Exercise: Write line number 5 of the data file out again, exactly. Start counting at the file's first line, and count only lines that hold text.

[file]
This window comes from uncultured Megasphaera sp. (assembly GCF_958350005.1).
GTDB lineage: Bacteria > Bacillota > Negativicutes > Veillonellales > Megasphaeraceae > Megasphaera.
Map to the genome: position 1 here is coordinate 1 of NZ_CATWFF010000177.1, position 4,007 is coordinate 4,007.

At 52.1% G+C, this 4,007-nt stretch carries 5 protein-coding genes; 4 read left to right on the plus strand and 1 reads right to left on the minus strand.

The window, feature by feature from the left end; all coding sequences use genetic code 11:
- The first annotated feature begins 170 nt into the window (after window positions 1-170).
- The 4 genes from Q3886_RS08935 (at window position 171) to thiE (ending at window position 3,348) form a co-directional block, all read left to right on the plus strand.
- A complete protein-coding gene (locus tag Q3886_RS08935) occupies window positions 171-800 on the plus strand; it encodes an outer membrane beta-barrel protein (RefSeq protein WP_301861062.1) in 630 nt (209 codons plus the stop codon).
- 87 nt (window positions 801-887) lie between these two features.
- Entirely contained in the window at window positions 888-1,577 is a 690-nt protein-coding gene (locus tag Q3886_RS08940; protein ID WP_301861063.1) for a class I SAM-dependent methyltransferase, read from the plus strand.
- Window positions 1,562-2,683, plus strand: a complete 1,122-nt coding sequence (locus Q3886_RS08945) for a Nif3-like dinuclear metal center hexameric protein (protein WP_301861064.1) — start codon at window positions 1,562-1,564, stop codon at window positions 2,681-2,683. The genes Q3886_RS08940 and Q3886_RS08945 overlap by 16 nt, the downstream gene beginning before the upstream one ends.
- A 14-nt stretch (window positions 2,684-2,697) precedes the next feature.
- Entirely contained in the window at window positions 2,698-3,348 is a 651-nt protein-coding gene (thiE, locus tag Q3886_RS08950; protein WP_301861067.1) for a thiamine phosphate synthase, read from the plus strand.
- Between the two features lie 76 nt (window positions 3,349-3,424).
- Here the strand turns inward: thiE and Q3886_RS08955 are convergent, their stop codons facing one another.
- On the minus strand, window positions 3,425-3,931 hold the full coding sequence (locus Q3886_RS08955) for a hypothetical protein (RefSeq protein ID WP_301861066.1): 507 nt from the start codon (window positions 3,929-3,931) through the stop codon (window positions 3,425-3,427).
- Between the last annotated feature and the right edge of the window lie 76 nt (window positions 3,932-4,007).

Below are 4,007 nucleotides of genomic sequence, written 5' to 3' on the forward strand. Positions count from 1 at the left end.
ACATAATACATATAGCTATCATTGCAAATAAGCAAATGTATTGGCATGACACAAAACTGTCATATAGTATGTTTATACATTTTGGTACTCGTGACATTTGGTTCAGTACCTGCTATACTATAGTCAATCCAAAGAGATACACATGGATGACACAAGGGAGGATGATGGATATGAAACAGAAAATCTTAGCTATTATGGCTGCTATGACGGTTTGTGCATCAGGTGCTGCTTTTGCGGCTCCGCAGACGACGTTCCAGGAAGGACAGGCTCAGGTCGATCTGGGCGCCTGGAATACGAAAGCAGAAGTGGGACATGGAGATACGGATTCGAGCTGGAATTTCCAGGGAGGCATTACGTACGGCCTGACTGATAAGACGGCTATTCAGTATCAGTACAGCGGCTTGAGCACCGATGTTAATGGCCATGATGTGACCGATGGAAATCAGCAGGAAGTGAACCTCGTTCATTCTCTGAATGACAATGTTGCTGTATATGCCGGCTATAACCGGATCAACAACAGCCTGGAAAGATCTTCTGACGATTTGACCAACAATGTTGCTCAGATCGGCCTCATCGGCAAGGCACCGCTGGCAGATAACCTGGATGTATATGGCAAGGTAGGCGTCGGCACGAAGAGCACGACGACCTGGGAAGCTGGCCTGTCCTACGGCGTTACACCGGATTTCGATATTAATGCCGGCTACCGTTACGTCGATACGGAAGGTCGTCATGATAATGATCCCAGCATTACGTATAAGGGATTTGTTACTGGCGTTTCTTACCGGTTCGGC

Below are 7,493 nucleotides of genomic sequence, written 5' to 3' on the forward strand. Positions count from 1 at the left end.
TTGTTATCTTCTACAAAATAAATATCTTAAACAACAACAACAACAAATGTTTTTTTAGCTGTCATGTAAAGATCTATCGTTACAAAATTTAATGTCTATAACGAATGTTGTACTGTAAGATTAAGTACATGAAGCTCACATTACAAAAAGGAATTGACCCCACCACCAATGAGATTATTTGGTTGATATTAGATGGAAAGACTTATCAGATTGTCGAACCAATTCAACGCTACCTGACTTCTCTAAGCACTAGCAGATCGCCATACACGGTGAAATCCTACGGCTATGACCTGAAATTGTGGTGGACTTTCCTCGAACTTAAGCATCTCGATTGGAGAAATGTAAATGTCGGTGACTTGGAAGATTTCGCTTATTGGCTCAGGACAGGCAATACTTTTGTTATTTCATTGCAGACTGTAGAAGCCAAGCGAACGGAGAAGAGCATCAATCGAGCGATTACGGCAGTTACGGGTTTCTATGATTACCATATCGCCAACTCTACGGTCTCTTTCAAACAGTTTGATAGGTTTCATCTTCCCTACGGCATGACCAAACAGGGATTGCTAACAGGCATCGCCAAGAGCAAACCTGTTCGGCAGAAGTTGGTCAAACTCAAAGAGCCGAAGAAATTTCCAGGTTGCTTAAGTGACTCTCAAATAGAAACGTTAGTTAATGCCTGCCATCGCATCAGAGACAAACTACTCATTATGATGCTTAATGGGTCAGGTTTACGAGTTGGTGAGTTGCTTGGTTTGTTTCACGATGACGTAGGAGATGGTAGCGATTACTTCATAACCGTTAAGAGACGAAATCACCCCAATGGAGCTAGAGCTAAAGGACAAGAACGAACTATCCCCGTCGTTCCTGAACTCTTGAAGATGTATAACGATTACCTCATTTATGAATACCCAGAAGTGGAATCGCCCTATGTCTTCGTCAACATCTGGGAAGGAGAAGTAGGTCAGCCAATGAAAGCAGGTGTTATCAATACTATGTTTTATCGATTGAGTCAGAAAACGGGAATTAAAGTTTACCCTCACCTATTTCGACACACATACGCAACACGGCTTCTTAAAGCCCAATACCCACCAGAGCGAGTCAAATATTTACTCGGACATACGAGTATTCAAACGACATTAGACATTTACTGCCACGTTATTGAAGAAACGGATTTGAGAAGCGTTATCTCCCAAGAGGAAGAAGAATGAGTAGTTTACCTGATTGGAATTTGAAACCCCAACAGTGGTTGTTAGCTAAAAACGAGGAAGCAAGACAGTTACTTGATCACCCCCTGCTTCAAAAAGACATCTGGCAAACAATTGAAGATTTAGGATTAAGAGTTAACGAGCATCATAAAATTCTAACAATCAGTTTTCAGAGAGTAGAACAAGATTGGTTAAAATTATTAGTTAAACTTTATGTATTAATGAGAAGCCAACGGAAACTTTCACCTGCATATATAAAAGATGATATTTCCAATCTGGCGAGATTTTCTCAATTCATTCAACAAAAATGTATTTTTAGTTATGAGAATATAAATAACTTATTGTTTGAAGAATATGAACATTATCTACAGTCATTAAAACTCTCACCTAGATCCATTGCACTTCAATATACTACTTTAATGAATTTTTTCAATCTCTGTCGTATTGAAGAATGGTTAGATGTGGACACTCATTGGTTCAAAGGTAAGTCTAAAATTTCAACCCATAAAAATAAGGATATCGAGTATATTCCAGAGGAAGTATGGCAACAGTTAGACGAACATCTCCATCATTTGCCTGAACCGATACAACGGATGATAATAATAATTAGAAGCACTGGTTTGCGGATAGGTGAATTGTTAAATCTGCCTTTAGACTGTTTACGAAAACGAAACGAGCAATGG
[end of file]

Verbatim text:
The window, feature by feature from the left end; all coding sequences use genetic code 11: